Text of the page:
Liked by 1 person

  2. My mother actually endured this very thing in 1967 when NO abortions were legal. They knew at six months that my older sister would be born without a brain and only part of her brain stem and that she might take a breath and live, at most, a few hours, or she would would be stillborn. My mother carried her to term was induced into a four hour labor, and gave birth. My sister lived only 45 minutes. I don’t know that my mother would’ve chosen to terminate the pregnancy, even if she had the choice, because she was VERY anti-abortion. However, as anti-abortion as she was, she did feel like it needed to be legal because she understood the dangers of illegal abortions.

    As a consequence of the very complicated pregnancy, she ended up back in the ER a week after giving birth because she had a deep vein thrombosis (blood clot) that nearly took her leg and nearly took her life when it became a pulmonary embolism. I can only imagine the terror my father felt, knowing he had just lost his firstborn and could possibly lose his wife. In those days, there wasn’t much treatment for clots other than blood thinners. The clots in her leg were never completely dissolved and ended up hardening over time, which severely hampered the circulation in her leg. Over the years, she would develop small ulcers on the leg that would ALWAYS get infected and get worse and on more than one occasion, they threatened to amputate.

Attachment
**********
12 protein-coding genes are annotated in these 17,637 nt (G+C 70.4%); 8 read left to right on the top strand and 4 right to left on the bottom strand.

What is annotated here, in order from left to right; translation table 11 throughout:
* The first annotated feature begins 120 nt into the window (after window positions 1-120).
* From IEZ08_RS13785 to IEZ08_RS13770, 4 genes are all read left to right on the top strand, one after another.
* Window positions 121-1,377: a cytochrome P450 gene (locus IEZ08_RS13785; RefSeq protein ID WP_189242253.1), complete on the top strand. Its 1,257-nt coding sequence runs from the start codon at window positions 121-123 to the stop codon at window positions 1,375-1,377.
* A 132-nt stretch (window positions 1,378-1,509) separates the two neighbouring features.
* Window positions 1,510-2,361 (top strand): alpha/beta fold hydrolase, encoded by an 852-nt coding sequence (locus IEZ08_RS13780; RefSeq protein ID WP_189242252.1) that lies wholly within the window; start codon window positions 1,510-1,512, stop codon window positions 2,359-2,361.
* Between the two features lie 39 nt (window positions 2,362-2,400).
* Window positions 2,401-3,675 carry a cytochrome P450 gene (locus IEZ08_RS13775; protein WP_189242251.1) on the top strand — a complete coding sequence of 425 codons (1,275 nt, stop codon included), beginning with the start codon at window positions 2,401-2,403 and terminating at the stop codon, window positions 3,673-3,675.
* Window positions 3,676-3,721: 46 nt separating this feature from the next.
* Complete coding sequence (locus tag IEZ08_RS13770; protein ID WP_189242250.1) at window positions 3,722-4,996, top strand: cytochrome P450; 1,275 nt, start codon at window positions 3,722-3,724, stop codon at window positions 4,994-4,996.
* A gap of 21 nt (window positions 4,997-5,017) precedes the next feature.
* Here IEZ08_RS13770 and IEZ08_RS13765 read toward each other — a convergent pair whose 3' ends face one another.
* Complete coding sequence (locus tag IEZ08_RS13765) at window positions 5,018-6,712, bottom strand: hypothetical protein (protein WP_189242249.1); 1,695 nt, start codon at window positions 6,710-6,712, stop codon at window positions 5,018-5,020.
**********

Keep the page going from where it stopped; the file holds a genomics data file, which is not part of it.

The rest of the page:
She was told after the blood clots never to get pregnant again but she also couldn’t take birth control pills, so when she accidentally got pregnant with me, she was again faced with the possibility of losing her baby and possibly her life. Luckily, things worked out, but she HAD to play it through, because in 1971, women still didn’t have a choice. We should never have to go back to a time when there are no choices.

    Liked by 1 person

    • I just can’t imagine not letting someone decide what is best for their body and their life. What happened with your mom is absolutely terrifying. All the women dying from illegal abortions was atrocious. Telling women that their birth control doesn’t have to be paid for by their medical plan is immoral (as you pointed out, sometimes it can put them in a life-threatening pregnancy situation). While I don’t know anyone who LOVES abortion (I can’t even imagine having to have that talk with myself if I found myself pregnant on accident, or from rape, incest, etc.), I think reasonable people can accept that it is something each woman has to decide for herself since it is her body and her life.

      Liked by 1 person

      • I dont even pretend to understand what it could be like to find yourself pregnant – for whatever reason it happened – and for it to be the worst, possible thing to happen to you. I did go through this with my daughter when she was 16, and I was careful to give her access to every option. While I may have felt a certain way, it was not up to me. She needed to know that she had my support whatever her choice. She chose to have him, and he will be 16 in April. I cannot imagine the anguish a woman goes through when told her child is unviable. I cannot imagine the pain of losing that life and then being forced to carry it until it either delivers or the decision is made to deliver. The terrible things women go through! I don’t usually bash men; I love men. But men have treated women like shit historically, and it’s time to put them in their place.